To rapidly transport the right ions through the cell membrane, the tiny channels rely on a complex interplay between the ions and surrounding molecules,...

Im Focus: Towards data storage at the single molecule level

The miniaturization of the current technology of storage media is hindered by fundamental limits of quantum mechanics. A new approach consists in using so-called spin-crossover molecules as the smallest possible storage unit. Similar to normal hard drives, these special molecules can save information via their magnetic state. A research team from Kiel University has now managed to successfully place a new class of spin-crossover molecules onto a surface and to improve the molecule’s storage capacity. The storage density of conventional hard drives could therefore theoretically be increased by more than one hundred fold. The study has been published in the scientific journal Nano Letters.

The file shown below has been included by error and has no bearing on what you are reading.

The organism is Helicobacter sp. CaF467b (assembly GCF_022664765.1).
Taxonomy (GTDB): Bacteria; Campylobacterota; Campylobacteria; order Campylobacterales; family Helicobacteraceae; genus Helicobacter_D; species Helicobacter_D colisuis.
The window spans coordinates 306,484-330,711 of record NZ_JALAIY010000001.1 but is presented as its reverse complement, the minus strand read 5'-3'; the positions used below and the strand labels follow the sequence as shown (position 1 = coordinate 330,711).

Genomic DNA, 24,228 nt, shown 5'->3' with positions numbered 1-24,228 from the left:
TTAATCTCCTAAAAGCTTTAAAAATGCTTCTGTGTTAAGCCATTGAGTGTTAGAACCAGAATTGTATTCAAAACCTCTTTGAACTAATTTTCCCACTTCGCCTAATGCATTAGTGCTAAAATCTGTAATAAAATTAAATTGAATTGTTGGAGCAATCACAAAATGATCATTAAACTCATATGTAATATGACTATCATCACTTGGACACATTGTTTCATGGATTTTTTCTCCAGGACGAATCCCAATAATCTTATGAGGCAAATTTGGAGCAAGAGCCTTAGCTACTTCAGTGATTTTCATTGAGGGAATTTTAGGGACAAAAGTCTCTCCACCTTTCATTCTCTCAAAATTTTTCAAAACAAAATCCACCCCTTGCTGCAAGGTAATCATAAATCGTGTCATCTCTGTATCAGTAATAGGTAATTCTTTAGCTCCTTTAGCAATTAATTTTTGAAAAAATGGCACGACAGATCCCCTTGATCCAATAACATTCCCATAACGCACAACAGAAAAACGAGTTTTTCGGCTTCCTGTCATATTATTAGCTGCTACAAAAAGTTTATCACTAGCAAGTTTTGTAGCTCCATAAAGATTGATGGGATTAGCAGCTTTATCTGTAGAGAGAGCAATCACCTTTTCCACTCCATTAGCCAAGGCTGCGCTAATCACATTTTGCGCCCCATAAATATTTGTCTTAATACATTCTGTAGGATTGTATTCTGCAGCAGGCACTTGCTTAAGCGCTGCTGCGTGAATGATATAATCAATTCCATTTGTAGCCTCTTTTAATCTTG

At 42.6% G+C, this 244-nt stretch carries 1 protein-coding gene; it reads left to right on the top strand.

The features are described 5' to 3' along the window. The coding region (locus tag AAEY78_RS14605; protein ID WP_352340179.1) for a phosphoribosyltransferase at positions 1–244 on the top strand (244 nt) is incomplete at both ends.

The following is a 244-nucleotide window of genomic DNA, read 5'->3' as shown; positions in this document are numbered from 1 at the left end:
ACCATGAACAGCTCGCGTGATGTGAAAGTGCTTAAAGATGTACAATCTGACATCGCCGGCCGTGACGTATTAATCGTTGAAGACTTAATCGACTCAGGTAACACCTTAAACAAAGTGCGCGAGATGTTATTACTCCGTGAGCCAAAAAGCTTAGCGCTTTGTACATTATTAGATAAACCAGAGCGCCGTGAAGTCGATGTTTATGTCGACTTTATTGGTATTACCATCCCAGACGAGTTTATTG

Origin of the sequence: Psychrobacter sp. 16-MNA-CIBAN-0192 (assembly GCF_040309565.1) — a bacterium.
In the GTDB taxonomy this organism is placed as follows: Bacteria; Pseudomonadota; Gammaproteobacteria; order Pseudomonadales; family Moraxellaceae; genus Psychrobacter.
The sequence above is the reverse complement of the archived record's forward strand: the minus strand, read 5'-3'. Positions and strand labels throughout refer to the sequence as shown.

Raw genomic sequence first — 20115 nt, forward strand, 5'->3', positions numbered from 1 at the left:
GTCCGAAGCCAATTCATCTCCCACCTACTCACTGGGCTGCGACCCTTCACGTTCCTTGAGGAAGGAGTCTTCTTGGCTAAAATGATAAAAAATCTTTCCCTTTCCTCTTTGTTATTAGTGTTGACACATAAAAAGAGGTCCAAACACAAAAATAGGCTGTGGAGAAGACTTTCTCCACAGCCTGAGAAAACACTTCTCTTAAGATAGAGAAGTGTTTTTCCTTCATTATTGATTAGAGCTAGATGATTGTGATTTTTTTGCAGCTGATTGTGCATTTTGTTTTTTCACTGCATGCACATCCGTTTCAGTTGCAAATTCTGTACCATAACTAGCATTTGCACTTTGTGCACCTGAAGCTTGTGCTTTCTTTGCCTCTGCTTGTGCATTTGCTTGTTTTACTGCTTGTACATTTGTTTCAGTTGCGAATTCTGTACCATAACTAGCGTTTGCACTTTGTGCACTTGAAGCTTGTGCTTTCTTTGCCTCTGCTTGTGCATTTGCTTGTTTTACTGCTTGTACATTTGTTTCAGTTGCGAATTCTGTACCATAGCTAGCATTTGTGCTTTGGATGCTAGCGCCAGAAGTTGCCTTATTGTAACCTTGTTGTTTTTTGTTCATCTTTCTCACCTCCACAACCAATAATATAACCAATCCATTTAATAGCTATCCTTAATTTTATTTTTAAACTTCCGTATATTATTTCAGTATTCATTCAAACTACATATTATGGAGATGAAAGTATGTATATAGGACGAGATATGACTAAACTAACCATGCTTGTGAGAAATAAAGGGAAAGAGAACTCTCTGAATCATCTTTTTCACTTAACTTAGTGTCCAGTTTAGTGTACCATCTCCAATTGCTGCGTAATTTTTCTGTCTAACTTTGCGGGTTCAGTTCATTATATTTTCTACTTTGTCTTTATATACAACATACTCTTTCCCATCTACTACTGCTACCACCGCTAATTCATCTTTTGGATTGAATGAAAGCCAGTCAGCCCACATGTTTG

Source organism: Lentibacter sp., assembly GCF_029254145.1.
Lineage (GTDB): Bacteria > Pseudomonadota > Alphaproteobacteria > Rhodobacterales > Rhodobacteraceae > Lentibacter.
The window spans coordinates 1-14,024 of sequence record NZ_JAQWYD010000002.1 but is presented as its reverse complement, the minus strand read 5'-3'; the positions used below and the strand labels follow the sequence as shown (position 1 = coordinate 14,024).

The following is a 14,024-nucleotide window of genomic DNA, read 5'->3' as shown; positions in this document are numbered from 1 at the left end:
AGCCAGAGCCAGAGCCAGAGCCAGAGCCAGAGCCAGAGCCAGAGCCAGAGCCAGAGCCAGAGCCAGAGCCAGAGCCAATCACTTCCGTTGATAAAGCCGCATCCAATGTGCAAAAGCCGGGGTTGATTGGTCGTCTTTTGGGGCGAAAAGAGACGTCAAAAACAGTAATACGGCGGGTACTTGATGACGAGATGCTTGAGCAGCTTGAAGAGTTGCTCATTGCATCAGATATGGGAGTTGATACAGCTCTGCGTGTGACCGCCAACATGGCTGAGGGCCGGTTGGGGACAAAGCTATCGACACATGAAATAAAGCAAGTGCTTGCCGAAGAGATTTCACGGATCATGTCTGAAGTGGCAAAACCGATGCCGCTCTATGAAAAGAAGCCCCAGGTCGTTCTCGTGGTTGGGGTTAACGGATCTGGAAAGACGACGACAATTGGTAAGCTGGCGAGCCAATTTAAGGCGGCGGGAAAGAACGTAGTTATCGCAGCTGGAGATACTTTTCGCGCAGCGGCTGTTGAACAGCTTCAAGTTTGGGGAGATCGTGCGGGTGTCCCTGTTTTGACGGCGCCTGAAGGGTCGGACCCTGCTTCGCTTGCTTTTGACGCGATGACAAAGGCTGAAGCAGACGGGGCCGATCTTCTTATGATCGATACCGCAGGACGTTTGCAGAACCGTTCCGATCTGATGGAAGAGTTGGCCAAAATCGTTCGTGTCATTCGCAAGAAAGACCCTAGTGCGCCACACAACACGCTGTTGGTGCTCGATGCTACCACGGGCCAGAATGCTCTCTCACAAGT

Over the past few years, the building blocks of storage media have gotten ever smaller. But further miniaturization of the current technology is hindered by...

Im Focus: Successful Mechanical Testing of Nanowires

With innovative experiments, researchers at the Helmholtz-Zentrums Geesthacht and the Technical University Hamburg unravel why tiny metallic structures are extremely strong

Light-weight and simultaneously strong – porous metallic nanomaterials promise interesting applications as, for instance, for future aeroplanes with enhanced...

All Focus news of the innovation-report >>>

Anzeige

Anzeige

Event News

See, understand and experience the work of the future

11.12.2017 | Event News

Innovative strategies to tackle parasitic worms

08.12.2017 | Event News

AKL’18: The opportunities and challenges of digitalization in the laser industry

07.12.2017 | Event News

 
Latest News

A whole-body approach to understanding chemosensory cells

13.12.2017 | Health and Medicine

Water without windows: Capturing water vapor inside an electron microscope

13.12.2017 | Physics and Astronomy

Cellular Self-Digestion Process Triggers Autoimmune Disease

13.12.2017 | Life Sciences

VideoLinks
B2B-VideoLinks
More VideoLinks >>>